The Fifth Child

The Fifth Child

3.8 23
by Doris Lessing
     
 

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Doris Lessing's contemporary gothic horror story—centered on the birth of a baby who seems less than human—probes society's unwillingness to recognize its own brutality.Harriet and David Lovatt, parents of four children, have created an idyll of domestic bliss in defiance of the social trends of late 1960s England. While around them crime and unrest

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Overview

Doris Lessing's contemporary gothic horror story—centered on the birth of a baby who seems less than human—probes society's unwillingness to recognize its own brutality.Harriet and David Lovatt, parents of four children, have created an idyll of domestic bliss in defiance of the social trends of late 1960s England. While around them crime and unrest surge, the Lovatts are certain that their old-fashioned contentment can protect them from the world outside—until the birth of their fifth baby. Gruesomely goblin-like in appearance, insatiably hungry, abnormally strong and violent, Ben has nothing innocent or infant-like about him. As he grows older and more terrifying, Harriet finds she cannot love him, David cannot bring himself to touch him, and their four older children are afraid of him. Understanding that he will never be accepted anywhere, Harriet and David are torn between their instincts as parents and their shocked reaction to this fierce and unlovable child whose existence shatters their belief in a benign world.

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Editorial Reviews

From the Publisher
“A hair-raising tale…as full of twists and shocks as any page turner could desire.” —Time“Terse and chilling…. A witch’s brew of conflicting fears.” —The New York Review of Books“A horror story of maternity and the nightmare of social collapse…. A moral fable of the genre that includes Mary Shelley’s Frankenstein and George Orwell’s Nineteen Eighty-Four.” —The New York Times Book Review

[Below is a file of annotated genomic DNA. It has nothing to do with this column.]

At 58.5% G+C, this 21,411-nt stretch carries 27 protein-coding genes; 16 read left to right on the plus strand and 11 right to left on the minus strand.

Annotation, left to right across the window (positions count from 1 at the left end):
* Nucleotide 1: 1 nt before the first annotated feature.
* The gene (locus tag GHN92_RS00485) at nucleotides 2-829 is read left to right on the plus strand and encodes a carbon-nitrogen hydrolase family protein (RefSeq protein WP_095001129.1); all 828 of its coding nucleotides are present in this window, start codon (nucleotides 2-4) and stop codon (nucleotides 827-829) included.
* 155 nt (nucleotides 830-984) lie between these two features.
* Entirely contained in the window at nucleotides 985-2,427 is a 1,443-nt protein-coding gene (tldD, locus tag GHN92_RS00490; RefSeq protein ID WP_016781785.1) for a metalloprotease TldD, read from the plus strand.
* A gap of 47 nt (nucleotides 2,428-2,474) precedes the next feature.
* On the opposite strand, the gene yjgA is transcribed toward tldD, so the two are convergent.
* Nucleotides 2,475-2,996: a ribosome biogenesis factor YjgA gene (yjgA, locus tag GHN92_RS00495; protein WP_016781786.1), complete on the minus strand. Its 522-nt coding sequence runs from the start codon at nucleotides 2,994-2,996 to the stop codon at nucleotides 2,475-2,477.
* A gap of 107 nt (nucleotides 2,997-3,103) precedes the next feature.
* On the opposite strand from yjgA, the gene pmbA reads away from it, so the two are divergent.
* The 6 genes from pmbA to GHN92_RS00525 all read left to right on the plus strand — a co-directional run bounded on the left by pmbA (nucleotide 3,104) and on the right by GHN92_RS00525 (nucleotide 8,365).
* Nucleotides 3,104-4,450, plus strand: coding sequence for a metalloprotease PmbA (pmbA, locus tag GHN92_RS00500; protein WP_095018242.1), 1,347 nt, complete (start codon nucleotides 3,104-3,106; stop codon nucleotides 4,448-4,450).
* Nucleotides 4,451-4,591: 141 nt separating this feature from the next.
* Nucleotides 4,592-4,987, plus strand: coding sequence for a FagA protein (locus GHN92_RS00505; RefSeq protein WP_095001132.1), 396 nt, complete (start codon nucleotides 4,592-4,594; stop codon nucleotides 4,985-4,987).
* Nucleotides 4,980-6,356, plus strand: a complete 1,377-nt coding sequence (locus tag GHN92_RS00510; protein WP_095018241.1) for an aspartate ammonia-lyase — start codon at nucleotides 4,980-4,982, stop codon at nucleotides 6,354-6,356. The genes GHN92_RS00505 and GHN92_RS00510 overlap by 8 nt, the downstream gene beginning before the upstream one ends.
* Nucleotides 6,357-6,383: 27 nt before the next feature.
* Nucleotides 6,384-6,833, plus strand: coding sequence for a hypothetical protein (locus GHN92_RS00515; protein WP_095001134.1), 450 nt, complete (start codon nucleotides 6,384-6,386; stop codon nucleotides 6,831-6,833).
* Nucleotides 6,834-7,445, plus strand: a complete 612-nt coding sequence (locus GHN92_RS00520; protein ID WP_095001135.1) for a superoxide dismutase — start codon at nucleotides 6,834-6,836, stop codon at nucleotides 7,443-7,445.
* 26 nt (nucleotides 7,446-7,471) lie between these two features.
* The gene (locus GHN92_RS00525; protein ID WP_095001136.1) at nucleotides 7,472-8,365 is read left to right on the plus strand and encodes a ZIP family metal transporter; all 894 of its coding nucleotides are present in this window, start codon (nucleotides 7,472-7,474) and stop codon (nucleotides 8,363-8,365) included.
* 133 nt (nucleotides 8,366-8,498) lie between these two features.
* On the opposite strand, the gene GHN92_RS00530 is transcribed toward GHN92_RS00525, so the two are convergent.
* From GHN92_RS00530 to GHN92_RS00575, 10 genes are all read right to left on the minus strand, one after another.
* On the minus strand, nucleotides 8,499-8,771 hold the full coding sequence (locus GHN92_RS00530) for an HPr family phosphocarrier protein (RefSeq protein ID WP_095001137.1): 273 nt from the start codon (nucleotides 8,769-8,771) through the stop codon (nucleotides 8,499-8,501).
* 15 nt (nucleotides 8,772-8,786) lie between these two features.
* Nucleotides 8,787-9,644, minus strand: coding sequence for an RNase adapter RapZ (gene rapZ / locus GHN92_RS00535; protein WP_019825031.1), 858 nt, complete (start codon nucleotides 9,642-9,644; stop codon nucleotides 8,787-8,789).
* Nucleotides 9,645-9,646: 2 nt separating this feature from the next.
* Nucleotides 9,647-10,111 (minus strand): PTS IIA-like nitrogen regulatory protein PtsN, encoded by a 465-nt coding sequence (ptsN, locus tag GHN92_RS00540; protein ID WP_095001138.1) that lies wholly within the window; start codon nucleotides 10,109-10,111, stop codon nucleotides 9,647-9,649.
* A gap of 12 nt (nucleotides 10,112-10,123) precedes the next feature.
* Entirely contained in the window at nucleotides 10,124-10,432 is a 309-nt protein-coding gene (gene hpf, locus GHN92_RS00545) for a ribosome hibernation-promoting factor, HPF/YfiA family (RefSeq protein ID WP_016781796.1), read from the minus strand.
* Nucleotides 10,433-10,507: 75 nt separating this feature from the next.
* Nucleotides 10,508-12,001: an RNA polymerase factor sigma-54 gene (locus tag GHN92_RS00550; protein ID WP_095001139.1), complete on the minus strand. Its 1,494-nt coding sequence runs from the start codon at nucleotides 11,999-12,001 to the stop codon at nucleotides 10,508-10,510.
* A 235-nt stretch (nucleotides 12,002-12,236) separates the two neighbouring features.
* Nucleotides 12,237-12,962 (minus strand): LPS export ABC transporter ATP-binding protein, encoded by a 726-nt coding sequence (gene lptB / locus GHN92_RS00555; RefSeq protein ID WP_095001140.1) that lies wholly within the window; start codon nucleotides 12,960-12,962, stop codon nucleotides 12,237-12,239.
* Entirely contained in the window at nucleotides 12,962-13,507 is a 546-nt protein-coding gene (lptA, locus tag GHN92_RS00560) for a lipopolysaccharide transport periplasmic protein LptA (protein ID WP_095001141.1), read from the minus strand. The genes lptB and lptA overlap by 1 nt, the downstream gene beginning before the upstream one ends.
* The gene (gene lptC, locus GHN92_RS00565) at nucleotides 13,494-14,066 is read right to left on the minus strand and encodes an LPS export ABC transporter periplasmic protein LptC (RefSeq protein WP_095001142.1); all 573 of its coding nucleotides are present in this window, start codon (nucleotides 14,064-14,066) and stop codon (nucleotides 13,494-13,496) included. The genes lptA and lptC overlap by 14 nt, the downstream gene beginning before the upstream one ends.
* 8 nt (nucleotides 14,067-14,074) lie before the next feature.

Publishers Weekly - Publisher's Weekly
A smug, conservative couple's fifth child (after four model children) inspires fear and horror. "The implications of this slim, gripping work are ominous,'' wrote PW. Lessing indicts those in authority who refuse to acknowledge responsibility for the violence inherent in mankind. (May)
Library Journal
Mildly eccentric English couple Harriet and David Lovatt are the contented parents of four healthy children. Suddenly, their peace is forever shattered by their fifth child, Ben, a fiercely malevolent goblin-child with a penchant for violence. It is suggested that Ben is a throwback to earlier, precivilized time, that he represents a random settling of neanderthal-like genes that all humans carry. Only Harriet tries to civilize the boy, and he gradually learns to function on a primitive level and even collects a band of similar outcasts about him. Unwanted, they leave their homes to wander England like modern-day troglodytes. Society's complicity with their fate is a reflection of its callousness. Not major Lessing but sensitive and strangely compelling nevertheless. Laurence Hull, Cannon Memorial Lib., Concord, N.C.

Product Details

ISBN-13:
9780679721826
Publisher:
Knopf Doubleday Publishing Group
Publication date:
05/28/1989
Series:
Vintage International Series
Edition description:
Reprint
Pages:
144
Sales rank:
183,760
Product dimensions:
5.20(w) x 8.00(h) x 0.40(d)

Meet the Author

Doris Lessing was born of British parents in Persia, in 1919, and moved with her family to Southern Rhodesia when she was five years old. She went to England in 1949 and has lived there ever since. She is the author of more than thirty books—novels, stories, reportage, poems, and plays. In 2007, she was awarded the Nobel Prize in Literature.

Brief Biography

Hometown:
London, England
Date of Birth:
October 22, 1919
Place of Birth:
Persia (now Iran)

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The Fifth Child 3.8 out of 5 based on 0 ratings. 23 reviews.
Guest More than 1 year ago
At first, when I put the title together with the brief online synopsis that I had read, I thought this would be something like The Omen. However, while this is definitely a part of that whole bad seed genre, it's really nothing like it. While The Omen focuses on the horrific aspects of Damien's presence, The Fifth Seed centers more around the emotional changes/downward spiral that occurred as a result of/after the birth of 'the fifth child'. With that said, one thing I love about this book is that it wasn't predictable by any means and I just could never figure out where the story was gonna go next.